Klement Lecture

Previous Klement Lectures

Established in 1992, the Klement Lecture brings to campus distinguished scholars in American history. Originally devoted to the history of the sectional conflict, the series now includes all fields of American history.

Frank L. Klement

Frank L. Klement, who died in 1994 at the age of 86, received his Ph.D. in History from the University of Wisconsin in 1946. He taught briefly at Lake Forest College and at Eau Claire State Teachers College before joining the history department at Marquette University in 1948. Before his retirement twenty-seven years later with the rank of Professor Emeritus, Frank served as department chair from 1956-1958 and received the Award for Teaching Excellence in 1965. He also served as President of Phi Alpha Theta, the International Honor Society for History (1973-1974), as President of the Lincoln Fellowship of Wisconsin (1960), in many official capacities for the Civil War Round Table of Milwaukee, and on numerous editorial boards and national committees.

Klement's Work

Prof. Klement's scholarship focused on the Civil War era, particularly on northern dissenters. He authored over fifty articles and chapters in books and dozens of book reviews, but his best known works are The Copperheads in the Middle West (1960), The Limits of Dissent: Clement L. Vallandigham and the Civil War (1970), and Dark Lanterns: Secret Political Societies, Conspiracies, and Treason Trials in the Civil War (1984). Although they are no longer published, the first dozen or so lectures can be ordered online through Marquette University Press. In 2008, an anthology of a many of the lectures was published by Kent State University Press under the title More than a Contest Between Armies: Essays on the Civil War Era, edited by A. Kristen Foster and James Marten.

2011 - 2019

2018-2019

Ned Blackhawk, Yale University

“American Indians and the Remaking of U.S. Colonial History” 

2017-2018

Kathleen M. Brown, University of Pennsylvania

Watch Kathleen Brown deliver "Undoing Slavery: Abolitionist Body Politics and the Argument Over Humanity."

2016-2017

Stephen Berry, University of Georgia

Watch Stephen Berry deliver "Drinking Yourself to Death in the Grand Age of Temperance: Edgar Allan Poe and the Art of Self-Destruction.”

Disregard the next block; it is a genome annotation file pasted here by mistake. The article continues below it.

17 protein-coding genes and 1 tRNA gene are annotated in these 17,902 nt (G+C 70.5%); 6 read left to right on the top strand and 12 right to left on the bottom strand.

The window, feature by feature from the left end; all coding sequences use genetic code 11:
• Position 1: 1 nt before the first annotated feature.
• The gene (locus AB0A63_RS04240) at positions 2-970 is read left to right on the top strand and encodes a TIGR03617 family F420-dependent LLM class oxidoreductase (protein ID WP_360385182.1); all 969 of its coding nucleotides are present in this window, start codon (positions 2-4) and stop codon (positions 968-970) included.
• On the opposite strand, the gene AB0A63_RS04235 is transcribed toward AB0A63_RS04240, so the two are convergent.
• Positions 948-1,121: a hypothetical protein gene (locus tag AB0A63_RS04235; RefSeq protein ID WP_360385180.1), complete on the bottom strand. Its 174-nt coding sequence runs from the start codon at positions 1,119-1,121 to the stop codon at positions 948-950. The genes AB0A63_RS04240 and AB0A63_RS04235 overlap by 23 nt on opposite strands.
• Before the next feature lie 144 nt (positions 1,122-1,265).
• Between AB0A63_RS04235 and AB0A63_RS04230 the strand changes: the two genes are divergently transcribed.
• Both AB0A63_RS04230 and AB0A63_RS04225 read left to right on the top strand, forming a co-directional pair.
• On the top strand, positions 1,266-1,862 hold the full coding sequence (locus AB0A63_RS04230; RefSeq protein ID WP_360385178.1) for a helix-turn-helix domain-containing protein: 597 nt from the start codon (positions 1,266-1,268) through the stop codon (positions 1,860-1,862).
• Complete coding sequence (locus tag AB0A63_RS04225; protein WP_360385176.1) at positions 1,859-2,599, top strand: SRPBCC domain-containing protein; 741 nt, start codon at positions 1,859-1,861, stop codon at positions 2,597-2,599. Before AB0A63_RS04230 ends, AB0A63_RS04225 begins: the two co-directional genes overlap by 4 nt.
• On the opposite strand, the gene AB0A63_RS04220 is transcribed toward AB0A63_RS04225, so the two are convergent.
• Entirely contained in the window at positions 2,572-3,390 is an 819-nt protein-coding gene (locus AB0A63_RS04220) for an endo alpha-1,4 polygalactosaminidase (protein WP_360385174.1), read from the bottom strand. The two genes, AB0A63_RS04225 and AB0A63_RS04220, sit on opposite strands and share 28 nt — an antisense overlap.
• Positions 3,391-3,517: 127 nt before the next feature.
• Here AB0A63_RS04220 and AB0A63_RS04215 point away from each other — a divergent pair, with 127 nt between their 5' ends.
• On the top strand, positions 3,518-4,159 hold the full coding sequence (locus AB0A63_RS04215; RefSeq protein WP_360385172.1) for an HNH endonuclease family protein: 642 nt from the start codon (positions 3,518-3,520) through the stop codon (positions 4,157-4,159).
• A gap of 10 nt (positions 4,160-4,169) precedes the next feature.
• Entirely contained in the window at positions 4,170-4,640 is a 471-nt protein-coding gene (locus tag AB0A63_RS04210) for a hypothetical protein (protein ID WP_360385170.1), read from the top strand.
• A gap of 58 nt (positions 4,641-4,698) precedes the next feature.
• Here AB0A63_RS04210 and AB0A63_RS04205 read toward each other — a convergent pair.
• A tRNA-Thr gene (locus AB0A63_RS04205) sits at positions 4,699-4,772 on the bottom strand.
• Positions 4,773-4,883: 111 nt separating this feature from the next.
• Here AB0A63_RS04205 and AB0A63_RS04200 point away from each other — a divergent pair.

2015-2016

Gray Brechin, University of California, Berkeley

"Recovering from Depression: The Living New Deal Project Uncovers a Lost Civilization Built Eighty Years Ago, And What We Can Learn from It Today.”

2014-2015

Frank Costigliola, University of Connecticut

Watch Frank Costigliola deliver “From Cambridge Avenue to Containment: Milwaukee in the Diaries of George F. Kennan”​

2012-2013

Steven Hahn, Roy F. and Jeanette P. Nichols Professor of History at the University of Pennsylvania

Watch Steven Hahn deliver "The Dimensions of Freedom: Slave Emancipation, Indian Peoples, and the Projects of the New American State."

2011-2012

W. Fitzhugh Brundage, William B. Umstead Professor of History, University of North Carolina-Chapel Hill

Watch W. Fitzhugh Brundage deliver "The American Tradition of Torture"

2010-2011

Kevin Boyle, Ohio State University

Watch Kevin Boyle deliver "The Splendid Dead: An American Ordeal"

2001 - 2010

2009-2010

Allen Guelzo, Gettysburg College

Listen to Allen Guelzo deliver "Colonel Utley’s Emancipation; or, How Abraham Lincoln Offered to Pay for a Slave”

2008-2009

Patricia Limerick, University of Colorado at Boulder

"The Ownership of the Public Lands: The Romance of Local Control meets the Romance of Expertise"

2007-2008

Nina Silber, Boston University

"Why Northern Women Matter for Understanding the Civil War"

2006-2007

Stephen Engle, Florida Atlantic University

"All the President's Statesmen: Union Governors and the Civil War"

2005-2006

Lesley J. Gordon, Akron University

"'I Never was a Coward': Questions of Bravery in a Civil War Regiment"

2004-2005

William Blair, Pennsylvania State University

"Why didn't the North hang some rebels? The postwar debate over punishment for treason"

2003-2004

Joan Waugh, UCLA

"Personal Memoirs of U.S. Grant: A History of the Union Cause"

2002-2003

J. Matthew Gallman, University of Florida

"'Touched with Fire?': Two Philadelphia Novelists Remember the Civil War"

2001-2002

David Blight, Yale University

"Abraham Lincoln and Frederick Douglass: A Relationship in Language, Politics, and Memory"

2000-2001

George Rable, University of Alabama

"News from Fredericksburg"

1992 - 2000

1999-2000

Catherine Clinton, The Citadel

"Public Women and the Confederacy"

1998-1999

Phillip Paludan, University of Kansas

"War and Home: The Civil War Encounter"

1997-1998

Edward L. Ayers,  University of Virginia

"Momentous Events in Small Places: The Coming of the Civil War in Two American Communities"

1996-1997

John Y. Simon, Southern Illinois University

"Grant and Halleck: Contrasts in Command"

1995-1996

Gary W. Gallagher, Pennsylvania State University

"Jubal A. Early, The Lost Cause, and Civil War History"

1994-1995

Robert W. Johannsen, University of Illinois-Urbana/Champaign

"The 'Wicked Rebellion' and the Republic: Henry Tuckerman's Civil War"

1993-1994

Richard Nelson Current, University of North Carolina at Greensboro

"What Is An American? Abraham Lincoln and 'Multiculturalism'"

1992-1993

Mark E. Neely, Jr., St. Louis University

"Confederate Bastille: Jefferson Davis and Civil Liberties"